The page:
Chronic exposures can be thought of as exposures that last for a long time, for much of an individual’s life, he said.
Toxicologist Brandon Reid of the Michigan Department of Health and Human Services told MLive/Kalamazoo Gazette in October 2021 that the concentrations found in the air exceeded the long-term exposure reference value set in the EPA reference concentration of 1.4 parts per billion.
“We’re seeing short-term levels that are above long-term benchmarks,” Reid said at the time, and that researchers need to look further to determine the potential impact.
Lifetime exposure levels to the chemical that fall below 1.4 parts per billion are unlikely to be associated with adverse health effects, Reid said at the time.
The raw data from the sensor was recently made public by the City of Kalamazoo on the Odor Task Force page on the city’s website.
Unfortunately, public notification is not required by law if certain levels are exceeded, Colacino said.
Colacino and others in his lab study how chemicals in the environment promote the development of chronic diseases such as cancer. They do experiments with cells and mice to determine the effects of chemicals and conduct human studies to determine the health risk of different concentrations of chemicals, he said.
His degrees include a doctorate in environmental health sciences from the University of Michigan School of Public Health, a master’s in statistics from the University of Michigan and a master’s in public health from the University of Texas at Dallas School of Public Health, he said.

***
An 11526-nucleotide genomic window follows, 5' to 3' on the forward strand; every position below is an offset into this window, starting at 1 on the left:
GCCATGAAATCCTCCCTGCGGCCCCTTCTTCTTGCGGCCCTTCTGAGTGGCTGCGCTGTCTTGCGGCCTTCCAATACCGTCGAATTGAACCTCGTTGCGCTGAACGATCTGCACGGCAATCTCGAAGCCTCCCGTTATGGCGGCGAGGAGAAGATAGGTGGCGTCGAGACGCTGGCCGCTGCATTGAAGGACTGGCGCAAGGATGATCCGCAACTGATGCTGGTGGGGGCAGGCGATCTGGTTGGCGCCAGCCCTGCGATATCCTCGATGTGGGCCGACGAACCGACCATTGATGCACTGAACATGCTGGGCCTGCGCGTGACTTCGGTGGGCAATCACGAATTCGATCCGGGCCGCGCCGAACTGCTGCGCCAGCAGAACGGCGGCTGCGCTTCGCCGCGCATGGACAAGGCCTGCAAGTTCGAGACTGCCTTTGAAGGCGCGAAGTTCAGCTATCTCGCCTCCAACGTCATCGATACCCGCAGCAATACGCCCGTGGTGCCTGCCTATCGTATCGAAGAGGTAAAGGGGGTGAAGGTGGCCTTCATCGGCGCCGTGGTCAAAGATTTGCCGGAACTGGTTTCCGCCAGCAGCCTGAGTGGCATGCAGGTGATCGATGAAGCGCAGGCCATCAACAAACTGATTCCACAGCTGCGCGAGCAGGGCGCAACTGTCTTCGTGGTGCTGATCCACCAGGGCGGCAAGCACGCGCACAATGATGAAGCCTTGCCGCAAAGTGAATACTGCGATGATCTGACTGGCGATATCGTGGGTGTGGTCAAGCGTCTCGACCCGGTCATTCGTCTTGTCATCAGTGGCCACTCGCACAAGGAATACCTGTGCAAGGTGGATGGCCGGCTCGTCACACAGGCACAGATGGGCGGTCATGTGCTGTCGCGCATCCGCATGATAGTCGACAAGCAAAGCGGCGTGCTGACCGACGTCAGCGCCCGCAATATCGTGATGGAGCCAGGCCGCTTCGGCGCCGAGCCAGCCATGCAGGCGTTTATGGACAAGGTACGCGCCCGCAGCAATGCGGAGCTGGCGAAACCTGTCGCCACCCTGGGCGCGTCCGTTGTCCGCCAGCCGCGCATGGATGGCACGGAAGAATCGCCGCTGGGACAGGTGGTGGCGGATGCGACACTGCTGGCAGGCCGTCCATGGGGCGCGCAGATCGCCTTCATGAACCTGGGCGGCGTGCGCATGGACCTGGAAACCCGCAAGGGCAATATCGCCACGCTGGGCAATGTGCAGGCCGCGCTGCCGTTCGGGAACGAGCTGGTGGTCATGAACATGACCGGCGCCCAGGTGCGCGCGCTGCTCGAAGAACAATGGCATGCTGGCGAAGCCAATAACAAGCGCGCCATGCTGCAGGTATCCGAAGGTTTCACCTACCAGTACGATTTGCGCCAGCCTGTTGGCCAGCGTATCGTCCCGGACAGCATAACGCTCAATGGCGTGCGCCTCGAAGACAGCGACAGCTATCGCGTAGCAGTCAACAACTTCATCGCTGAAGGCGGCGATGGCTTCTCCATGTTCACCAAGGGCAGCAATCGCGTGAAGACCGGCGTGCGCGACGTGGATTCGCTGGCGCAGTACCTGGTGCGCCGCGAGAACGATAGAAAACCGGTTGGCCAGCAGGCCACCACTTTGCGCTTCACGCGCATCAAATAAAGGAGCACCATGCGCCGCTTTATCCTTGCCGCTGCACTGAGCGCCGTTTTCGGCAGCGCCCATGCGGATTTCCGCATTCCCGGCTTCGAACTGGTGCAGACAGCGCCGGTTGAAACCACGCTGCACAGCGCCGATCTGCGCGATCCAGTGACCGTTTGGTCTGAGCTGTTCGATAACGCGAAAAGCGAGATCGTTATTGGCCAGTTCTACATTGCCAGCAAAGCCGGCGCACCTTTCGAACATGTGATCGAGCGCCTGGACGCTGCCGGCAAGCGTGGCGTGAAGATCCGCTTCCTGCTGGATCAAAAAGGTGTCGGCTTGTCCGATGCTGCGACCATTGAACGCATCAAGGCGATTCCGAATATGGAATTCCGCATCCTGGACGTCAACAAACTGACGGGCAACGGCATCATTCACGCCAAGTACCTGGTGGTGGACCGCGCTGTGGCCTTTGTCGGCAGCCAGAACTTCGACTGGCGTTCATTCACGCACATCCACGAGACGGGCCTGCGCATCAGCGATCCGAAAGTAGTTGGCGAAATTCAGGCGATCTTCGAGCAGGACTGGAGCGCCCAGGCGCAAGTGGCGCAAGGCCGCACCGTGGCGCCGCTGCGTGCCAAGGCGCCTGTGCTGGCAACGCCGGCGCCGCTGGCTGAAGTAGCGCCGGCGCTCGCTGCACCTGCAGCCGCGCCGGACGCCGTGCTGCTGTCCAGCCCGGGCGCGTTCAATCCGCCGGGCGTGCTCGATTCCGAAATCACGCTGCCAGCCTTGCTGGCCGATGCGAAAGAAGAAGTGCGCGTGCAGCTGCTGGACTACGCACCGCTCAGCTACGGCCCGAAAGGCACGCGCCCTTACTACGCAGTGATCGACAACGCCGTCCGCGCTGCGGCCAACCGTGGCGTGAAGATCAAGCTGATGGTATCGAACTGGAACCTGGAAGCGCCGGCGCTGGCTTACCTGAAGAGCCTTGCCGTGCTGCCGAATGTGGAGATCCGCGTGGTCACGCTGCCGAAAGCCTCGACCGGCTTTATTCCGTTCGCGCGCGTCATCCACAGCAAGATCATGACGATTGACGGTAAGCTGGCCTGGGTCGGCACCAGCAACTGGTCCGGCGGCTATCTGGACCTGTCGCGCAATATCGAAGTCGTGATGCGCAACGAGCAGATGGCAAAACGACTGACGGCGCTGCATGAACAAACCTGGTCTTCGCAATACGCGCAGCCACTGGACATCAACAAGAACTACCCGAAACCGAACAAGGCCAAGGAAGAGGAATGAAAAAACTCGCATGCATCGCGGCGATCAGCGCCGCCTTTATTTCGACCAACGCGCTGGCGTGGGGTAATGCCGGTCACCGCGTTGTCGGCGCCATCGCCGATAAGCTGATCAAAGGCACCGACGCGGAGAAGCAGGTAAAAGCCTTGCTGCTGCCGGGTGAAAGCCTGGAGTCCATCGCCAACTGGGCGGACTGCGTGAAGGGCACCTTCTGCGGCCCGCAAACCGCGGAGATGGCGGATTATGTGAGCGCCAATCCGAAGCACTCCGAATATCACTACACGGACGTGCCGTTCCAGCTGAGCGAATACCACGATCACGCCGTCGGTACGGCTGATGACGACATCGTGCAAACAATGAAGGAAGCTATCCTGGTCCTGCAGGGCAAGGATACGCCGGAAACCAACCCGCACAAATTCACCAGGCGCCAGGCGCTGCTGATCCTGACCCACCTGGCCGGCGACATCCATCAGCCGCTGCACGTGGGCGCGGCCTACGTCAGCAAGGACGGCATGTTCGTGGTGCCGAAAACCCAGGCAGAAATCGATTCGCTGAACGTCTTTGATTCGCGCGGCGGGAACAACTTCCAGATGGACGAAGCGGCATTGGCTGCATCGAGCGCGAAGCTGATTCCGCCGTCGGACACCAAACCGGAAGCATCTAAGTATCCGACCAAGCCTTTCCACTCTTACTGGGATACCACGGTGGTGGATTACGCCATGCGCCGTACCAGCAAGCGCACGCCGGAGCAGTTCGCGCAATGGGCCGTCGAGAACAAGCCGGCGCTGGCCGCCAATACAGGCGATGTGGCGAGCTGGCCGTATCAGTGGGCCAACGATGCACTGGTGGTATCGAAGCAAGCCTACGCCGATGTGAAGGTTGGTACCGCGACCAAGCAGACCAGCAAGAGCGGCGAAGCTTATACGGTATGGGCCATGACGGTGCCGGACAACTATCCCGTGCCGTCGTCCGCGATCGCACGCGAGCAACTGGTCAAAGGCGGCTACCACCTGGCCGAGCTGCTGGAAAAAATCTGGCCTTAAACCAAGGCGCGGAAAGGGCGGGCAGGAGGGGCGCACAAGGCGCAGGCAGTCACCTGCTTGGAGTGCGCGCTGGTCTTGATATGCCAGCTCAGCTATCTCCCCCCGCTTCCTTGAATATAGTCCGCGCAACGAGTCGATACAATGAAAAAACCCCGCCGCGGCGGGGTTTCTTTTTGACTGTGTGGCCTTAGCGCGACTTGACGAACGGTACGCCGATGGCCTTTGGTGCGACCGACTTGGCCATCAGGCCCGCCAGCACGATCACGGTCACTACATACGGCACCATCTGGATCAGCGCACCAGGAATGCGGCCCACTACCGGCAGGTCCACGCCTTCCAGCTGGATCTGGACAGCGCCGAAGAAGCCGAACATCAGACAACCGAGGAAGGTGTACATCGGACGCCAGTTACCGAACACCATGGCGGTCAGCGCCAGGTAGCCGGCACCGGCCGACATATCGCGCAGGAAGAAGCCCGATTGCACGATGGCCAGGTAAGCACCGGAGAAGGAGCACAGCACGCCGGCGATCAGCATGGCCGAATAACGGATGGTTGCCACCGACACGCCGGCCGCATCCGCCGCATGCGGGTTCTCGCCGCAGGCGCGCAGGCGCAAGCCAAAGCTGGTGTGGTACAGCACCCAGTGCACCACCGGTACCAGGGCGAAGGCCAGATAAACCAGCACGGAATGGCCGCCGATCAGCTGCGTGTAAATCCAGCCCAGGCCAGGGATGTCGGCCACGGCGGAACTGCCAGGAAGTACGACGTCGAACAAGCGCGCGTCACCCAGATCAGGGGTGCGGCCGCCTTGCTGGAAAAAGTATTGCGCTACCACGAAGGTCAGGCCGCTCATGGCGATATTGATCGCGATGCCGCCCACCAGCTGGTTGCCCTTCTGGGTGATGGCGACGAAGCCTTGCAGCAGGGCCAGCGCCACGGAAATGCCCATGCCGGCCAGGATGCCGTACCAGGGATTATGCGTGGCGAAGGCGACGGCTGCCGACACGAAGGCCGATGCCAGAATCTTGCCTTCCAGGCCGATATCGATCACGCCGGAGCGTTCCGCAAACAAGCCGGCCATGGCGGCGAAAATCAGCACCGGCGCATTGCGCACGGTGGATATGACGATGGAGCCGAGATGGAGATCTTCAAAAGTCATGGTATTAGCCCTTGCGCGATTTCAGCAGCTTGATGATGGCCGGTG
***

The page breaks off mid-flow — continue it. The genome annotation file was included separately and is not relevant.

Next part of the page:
Human studies show that the respiratory tract and nervous system are the most sensitive targets of hydrogen sulfide toxicity, according to the Centers for Disease Control and Prevention. Exposure to low concentrations of hydrogen sulfide can cause eye, nose, or throat irritation. It can also cause breathing difficulties in some asthmatics, the agency said.
Denise Trabic-Poynter, a former environmental manager at DuPont with a background in chemical engineering and occupational health who now volunteers with the Sierra Club in Michigan, noted how guidelines for public exposure to chemicals are much lower and therefore more protective from exposure to workplace guidelines.
“Part of it is because when you live there, you can’t get away from it,” she said.
It suggested efforts to keep gas levels lower and more protective than some of the levels seen in recent months. She mentioned the possibility that a local government could set a level that would trigger action by the city or the gas source once that level is exceeded.
She said there are concerns about the potential for chronic exposures based on the length of time the levels are detected.
In addition to sensors, gas can also be detected by smell.
Resident Jaylen Bean, 19, works at the Walgreens at the corner of Riverview Drive and Gull Road.
“I’ve been smelling it for years,” Bean told MLive/Kalamazoo Gazette. He thought it was a dumpster nearby. It makes him wary to learn that the smell is probably industrial gas.
“If it’s dangerous, maybe we shouldn’t have so many people in the area,” Bean said.